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The Earth and Its Peoples: A Global History, Second Edition
Richard W. Bulliet, Pamela Kyle Crossley, Daniel R. Headrick, Steven W. Hirsch, Lyman L. Johnson, David Northrup
Primary Sources

Introduction | Questions to Consider | Source


A Dead Sea Scroll:
The Essenes' Manual of Discipline
(50 B.C.E.- A.D.100)
Anonymous


Introduction
Much of what historians have learned about Hebrew society and especially the sect known as the Essenes comes from the Dead Sea Scrolls, from which this selection is extracted. The Dead Sea Scrolls were discovered in a cave in Palestine in 1947 and have been the source of much controversy within the historical community ever since. The Scrolls are most valued for the information they provide on the Essenes, a radical sect that emerged about the time of Jesus. This movement detested the current state of affairs in Israel, both the Roman domination and the apparent (to the Essenes) decline of religious values among the Jews. Like other sects of that era, the Essenes believed that the time of the Messiah was close at hand. They believed they could hasten the coming of the Messiah by removing themselves from decadent, secularized society and by strictly observing Jewish law and a near ascetic existence. Their Manual of Discipline, excerpted here, gives a glimpse into that disciplined existence.

Questions to Consider
  • What must a person do in order to be counted among the Essenes?

  • Are there any similarities between the doctrine of the Essenes and that of Christianity?


Source
Anyone who refuses to enter the (ideal) society of God and persists in walking in the stubbornness of his heart shall not be admitted to this community of God's truth. For inasmuch as his soul has revolted at the discipline entailed in a knowledge of God's righteous judgments, he has shown no real strength in amending his way of life, and therefore cannot be reckoned with the upright. The mental, physical and material resources of such a man are not to be introduced into the stock of the community, for such a man 'plows in the slime of wickedness' and 'there are stains on his repentance'. He is not honest in resolving the stubbornness of his heart. On paths of light he sees but darkness. Such a man cannot be reckoned as among those essentially blameless. He cannot be cleared by mere ceremonies of atonement, nor cleansed by any waters of ablution, nor sanctioned by immersion in lakes or rivers, nor purified by any bath. Unclean, unclean he remains so long as he rejects the government of God and refuses the discipline of communion with Him. For it is only through the spiritual apprehension of God's truth that man's ways can be properly directed. Only thus can all his iniquities be shriven so that he can gaze upon the true light of life. Only through the holy spirit can he achieve union with God's truth and be purged of all his iniquities. Only by a spirit of uprightness and humility can his sin be atoned. Only by the submission of his soul to all the ordinances of God can his flesh be made clean. Only thus can it really be sprinkled with waters of ablution. Only thus can it really be sanctified by waters of purification. And only thus can he really direct his steps to walk blamelessly through all the vicissitudes of his destiny in all the ways of God in the manner which He has commanded, without turning either to the right or to the left and without overstepping any of God's words. Then indeed will he be acceptable before God like an atonement-offering which meets with His pleasure, and then indeed will he be admitted to the covenant of the community for ever.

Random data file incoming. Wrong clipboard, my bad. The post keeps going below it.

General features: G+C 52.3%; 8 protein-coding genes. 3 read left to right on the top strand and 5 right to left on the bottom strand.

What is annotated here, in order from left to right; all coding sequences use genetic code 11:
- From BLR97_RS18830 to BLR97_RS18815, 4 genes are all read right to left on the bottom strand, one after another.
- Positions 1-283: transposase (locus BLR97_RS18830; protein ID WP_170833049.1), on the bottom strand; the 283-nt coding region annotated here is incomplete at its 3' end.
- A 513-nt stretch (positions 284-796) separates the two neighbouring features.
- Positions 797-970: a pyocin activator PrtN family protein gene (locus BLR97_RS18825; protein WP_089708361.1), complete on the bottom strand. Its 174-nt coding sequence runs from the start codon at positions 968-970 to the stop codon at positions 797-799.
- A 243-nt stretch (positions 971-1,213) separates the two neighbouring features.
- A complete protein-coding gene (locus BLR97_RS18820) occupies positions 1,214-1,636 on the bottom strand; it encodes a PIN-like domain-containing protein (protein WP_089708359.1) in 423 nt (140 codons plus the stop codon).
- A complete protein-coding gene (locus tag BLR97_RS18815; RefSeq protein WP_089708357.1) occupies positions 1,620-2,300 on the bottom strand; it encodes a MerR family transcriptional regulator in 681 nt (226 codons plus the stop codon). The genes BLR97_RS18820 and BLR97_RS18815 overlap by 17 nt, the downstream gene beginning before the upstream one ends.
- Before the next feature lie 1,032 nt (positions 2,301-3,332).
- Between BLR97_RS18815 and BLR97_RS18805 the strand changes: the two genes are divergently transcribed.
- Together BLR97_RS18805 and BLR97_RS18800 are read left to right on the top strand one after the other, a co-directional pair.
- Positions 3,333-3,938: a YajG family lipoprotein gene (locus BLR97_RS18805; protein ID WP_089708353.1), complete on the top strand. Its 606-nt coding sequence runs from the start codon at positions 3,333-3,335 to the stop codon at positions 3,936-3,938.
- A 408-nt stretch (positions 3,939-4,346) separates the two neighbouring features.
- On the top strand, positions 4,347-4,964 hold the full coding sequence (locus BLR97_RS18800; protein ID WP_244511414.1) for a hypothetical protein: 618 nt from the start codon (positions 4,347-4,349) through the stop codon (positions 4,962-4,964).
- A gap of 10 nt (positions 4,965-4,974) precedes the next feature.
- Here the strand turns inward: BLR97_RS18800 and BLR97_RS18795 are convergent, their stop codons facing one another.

Source: T. H. Gaster, ed., The Dead Sea Scrolls in English Translation, rev. ed. (Garden City, N.Y.: Anchor Books, 1964), 49-50.


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